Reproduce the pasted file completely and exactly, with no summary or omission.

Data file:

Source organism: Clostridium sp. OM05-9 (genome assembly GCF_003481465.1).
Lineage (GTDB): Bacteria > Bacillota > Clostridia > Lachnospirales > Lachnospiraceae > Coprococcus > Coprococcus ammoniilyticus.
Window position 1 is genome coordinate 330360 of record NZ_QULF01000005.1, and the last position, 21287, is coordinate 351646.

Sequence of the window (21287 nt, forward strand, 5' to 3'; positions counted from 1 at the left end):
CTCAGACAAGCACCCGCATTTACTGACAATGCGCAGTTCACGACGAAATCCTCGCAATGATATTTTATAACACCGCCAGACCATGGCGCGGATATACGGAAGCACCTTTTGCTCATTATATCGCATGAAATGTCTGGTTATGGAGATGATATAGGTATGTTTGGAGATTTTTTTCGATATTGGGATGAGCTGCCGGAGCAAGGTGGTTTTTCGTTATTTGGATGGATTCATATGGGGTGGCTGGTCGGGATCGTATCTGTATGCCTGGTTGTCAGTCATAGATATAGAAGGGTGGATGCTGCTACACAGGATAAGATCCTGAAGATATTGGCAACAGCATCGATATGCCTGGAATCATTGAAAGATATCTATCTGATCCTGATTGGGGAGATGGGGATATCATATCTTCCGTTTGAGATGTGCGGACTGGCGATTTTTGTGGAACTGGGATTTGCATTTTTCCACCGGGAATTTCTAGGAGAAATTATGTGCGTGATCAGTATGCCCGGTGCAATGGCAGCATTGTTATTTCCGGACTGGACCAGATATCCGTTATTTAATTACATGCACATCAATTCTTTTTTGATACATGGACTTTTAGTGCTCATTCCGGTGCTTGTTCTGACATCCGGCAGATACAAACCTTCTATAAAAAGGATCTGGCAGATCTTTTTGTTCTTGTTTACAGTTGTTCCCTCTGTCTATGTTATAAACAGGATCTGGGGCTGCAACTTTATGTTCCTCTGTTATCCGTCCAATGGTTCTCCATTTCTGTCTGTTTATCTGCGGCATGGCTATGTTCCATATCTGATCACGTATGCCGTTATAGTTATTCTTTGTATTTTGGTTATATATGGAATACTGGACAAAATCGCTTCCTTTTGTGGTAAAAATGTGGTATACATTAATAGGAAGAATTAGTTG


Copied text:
Source organism: Clostridium sp. OM05-9 (genome assembly GCF_003481465.1).
Lineage (GTDB): Bacteria > Bacillota > Clostridia > Lachnospirales > Lachnospiraceae > Coprococcus > Coprococcus ammoniilyticus.
Window position 1 is genome coordinate 330360 of record NZ_QULF01000005.1, and the last position, 21287, is coordinate 351646.

Sequence of the window (21287 nt, forward strand, 5' to 3'; positions counted from 1 at the left end):
CTCAGACAAGCACCCGCATTTACTGACAATGCGCAGTTCACGACGAAATCCTCGCAATGATATTTTATAACACCGCCAGACCATGGCGCGGATATACGGAAGCACCTTTTGCTCATTATATCGCATGAAATGTCTGGTTATGGAGATGATATAGGTATGTTTGGAGATTTTTTTCGATATTGGGATGAGCTGCCGGAGCAAGGTGGTTTTTCGTTATTTGGATGGATTCATATGGGGTGGCTGGTCGGGATCGTATCTGTATGCCTGGTTGTCAGTCATAGATATAGAAGGGTGGATGCTGCTACACAGGATAAGATCCTGAAGATATTGGCAACAGCATCGATATGCCTGGAATCATTGAAAGATATCTATCTGATCCTGATTGGGGAGATGGGGATATCATATCTTCCGTTTGAGATGTGCGGACTGGCGATTTTTGTGGAACTGGGATTTGCATTTTTCCACCGGGAATTTCTAGGAGAAATTATGTGCGTGATCAGTATGCCCGGTGCAATGGCAGCATTGTTATTTCCGGACTGGACCAGATATCCGTTATTTAATTACATGCACATCAATTCTTTTTTGATACATGGACTTTTAGTGCTCATTCCGGTGCTTGTTCTGACATCCGGCAGATACAAACCTTCTATAAAAAGGATCTGGCAGATCTTTTTGTTCTTGTTTACAGTTGTTCCCTCTGTCTATGTTATAAACAGGATCTGGGGCTGCAACTTTATGTTCCTCTGTTATCCGTCCAATGGTTCTCCATTTCTGTCTGTTTATCTGCGGCATGGCTATGTTCCATATCTGATCACGTATGCCGTTATAGTTATTCTTTGTATTTTGGTTATATATGGAATACTGGACAAAATCGCTTCCTTTTGTGGTAAAAATGTGGTATACATTAATAGGAAGAATTAGTTG